Hundreds Board Trains In Czech Republic To Cast Vote In Slovak Election

The organisers expect almost all seats in both trains to be occupied. Credit: ZM / BD. 

Prague, Sept 29 (CTK) – Hundreds of Slovaks, mainly students, set off from Prague on a special free train to Slovakia after 12:30 today to take part in Saturday’s parliamentary elections, and another special train will leave Brno for Bratislava shortly after 7 pm, each with a capacity of 510 seats, according to the organisers.

The organisers expect almost all seats in both trains to be occupied.

The “election trains” have been financed by four non-profit organisations, and are aimed exclusively at increasing voter turnout in Slovakia, said Marek Mach, one of the initiators of the Don’t Lose Your Vote campaign and chairman of the civic association Mladi (The Young).

More than 1,000 people registered through the website, about 60% of them students, according to data released by the organisers on Thursday. Interest in the train from Prague was slightly higher than the one from Brno, which still has seats available.

“The aim of the initiative is primarily to increase voter turnout,” said Mach. “It is not intended to influence the outcome of the parliamentary elections in any way to the benefit or detriment of any party. Our aim is to ensure that the parliament that will emerge from the elections represents the attitudes of all Slovaks to the greatest extent possible.”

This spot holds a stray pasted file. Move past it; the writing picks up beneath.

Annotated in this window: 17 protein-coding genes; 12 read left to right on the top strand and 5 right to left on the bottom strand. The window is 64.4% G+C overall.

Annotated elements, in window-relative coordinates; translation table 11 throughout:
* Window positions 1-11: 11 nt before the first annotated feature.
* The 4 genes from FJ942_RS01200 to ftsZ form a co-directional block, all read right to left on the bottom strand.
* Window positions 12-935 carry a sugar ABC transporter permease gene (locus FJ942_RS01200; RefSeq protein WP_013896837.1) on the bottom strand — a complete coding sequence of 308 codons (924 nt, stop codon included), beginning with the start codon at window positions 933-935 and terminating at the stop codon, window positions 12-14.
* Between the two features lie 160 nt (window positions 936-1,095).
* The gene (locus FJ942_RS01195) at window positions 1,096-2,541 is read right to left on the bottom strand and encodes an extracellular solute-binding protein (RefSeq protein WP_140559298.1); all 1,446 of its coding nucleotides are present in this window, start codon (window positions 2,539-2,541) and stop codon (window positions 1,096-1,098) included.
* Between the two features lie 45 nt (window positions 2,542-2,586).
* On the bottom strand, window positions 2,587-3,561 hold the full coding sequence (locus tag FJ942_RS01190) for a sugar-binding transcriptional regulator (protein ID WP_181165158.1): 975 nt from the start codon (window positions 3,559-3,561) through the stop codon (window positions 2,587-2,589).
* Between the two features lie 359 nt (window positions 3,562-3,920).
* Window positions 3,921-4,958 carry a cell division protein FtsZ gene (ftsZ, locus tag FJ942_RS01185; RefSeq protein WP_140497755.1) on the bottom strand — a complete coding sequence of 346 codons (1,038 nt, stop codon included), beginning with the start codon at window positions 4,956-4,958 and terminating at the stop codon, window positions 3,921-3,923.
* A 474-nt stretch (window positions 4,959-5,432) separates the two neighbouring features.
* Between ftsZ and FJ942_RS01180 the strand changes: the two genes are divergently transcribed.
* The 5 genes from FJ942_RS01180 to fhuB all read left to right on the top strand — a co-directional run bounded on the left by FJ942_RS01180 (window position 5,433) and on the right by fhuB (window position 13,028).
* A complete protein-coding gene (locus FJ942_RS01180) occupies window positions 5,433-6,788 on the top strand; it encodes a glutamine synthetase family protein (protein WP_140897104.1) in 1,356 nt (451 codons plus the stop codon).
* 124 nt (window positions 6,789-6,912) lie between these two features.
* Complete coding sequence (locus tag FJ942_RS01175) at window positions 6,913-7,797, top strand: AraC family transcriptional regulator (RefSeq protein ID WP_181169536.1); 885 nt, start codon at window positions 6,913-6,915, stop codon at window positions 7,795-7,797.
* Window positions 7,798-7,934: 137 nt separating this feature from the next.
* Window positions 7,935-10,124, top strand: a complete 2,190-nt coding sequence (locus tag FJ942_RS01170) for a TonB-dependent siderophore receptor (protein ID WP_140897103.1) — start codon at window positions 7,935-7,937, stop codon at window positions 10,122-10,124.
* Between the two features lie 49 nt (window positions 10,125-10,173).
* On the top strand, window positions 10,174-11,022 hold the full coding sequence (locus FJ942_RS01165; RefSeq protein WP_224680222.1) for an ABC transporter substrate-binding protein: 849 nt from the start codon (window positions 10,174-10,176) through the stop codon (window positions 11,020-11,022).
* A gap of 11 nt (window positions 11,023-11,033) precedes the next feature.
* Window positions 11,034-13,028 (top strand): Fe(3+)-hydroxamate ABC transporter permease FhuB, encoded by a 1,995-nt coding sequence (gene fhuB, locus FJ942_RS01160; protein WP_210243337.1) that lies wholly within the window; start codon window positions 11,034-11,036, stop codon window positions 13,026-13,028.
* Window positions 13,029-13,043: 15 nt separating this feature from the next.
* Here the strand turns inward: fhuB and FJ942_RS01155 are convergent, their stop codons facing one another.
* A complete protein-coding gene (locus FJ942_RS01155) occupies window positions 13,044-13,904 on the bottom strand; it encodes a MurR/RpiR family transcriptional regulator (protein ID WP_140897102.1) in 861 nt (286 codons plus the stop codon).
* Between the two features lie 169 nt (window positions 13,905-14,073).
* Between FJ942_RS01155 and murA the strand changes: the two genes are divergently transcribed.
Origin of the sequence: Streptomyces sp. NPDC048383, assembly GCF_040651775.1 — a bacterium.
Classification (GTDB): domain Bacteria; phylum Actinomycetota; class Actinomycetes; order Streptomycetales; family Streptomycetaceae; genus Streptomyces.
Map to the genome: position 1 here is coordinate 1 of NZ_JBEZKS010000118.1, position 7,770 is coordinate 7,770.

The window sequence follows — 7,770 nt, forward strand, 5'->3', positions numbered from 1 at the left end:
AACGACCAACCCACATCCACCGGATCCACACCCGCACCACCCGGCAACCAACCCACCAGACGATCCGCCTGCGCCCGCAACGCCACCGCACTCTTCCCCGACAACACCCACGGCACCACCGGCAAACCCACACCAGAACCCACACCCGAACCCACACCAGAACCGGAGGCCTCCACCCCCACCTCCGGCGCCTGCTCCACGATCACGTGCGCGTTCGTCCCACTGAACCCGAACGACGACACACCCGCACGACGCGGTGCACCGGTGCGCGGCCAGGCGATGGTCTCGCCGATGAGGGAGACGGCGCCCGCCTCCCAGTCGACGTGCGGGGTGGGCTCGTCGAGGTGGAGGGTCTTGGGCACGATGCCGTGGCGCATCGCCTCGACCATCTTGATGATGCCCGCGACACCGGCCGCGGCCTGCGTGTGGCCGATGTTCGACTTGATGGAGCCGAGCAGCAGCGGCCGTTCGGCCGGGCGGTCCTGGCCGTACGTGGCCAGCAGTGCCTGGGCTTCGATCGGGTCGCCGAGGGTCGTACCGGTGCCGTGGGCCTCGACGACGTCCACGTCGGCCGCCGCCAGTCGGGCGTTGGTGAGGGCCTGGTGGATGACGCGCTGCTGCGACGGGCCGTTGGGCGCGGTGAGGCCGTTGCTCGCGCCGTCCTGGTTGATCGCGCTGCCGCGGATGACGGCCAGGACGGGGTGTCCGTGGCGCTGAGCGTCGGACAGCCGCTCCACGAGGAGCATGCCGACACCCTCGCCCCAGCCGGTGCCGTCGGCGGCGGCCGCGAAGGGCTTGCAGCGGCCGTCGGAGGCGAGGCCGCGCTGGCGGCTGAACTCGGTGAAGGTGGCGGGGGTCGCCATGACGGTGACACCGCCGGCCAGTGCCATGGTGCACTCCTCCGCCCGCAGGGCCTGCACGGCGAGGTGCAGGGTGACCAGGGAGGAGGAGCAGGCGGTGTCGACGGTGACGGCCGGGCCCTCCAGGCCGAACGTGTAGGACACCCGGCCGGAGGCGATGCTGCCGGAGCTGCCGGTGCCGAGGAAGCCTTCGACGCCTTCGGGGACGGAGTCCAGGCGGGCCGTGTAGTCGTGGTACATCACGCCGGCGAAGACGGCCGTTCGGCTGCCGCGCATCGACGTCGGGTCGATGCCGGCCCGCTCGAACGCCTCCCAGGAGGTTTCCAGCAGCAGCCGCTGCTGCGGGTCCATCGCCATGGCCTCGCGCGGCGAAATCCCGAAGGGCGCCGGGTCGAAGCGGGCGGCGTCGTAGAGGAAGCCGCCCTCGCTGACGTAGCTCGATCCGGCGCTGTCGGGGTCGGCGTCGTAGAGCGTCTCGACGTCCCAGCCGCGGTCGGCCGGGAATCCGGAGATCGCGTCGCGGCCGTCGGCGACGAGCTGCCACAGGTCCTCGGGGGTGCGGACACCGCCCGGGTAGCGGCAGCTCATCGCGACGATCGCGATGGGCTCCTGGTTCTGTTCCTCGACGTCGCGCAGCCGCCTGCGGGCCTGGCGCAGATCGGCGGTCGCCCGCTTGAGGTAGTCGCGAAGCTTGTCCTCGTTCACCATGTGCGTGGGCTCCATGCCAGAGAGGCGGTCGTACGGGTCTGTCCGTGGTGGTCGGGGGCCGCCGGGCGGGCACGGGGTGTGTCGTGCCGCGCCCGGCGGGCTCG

Student Eva, who is entering her first year of university in Prague, said it was a very important vote. “Slovakia needs to move in a more democratic direction. It doesn’t look very rosy at the moment,” she told CTK. When registering for the election train, she found out that the organisers were looking for volunteers, so she signed up to hand out badges to passengers at the station. As for the election itself, she is wavering between two parties.

Petra, who is in the Czech Republic on an internship, said the special train was a good opportunity to cast her ballot. “I take it as a civic duty and I want to express my opinion in this way,” she told CTK. She did not want to reveal her preferred party.

Slovakia does not allow its citizens to vote in parliamentary elections at embassies abroad. Those interested in voting by post from abroad had to register by early August. “Because I did not know I was going to be doing an internship here at that time, I could not apply to vote by post after that. I was glad that this opportunity came up,” said Petra.

In the past, many Slovaks also travelled back from the Czech Republic on election days  on regular trains. They often got off in the village of Kuty in western Slovakia, where international trains on the main railway corridor between Prague and Bratislava stop. They then voted with their voter ID cards at the polling station in Kuty.


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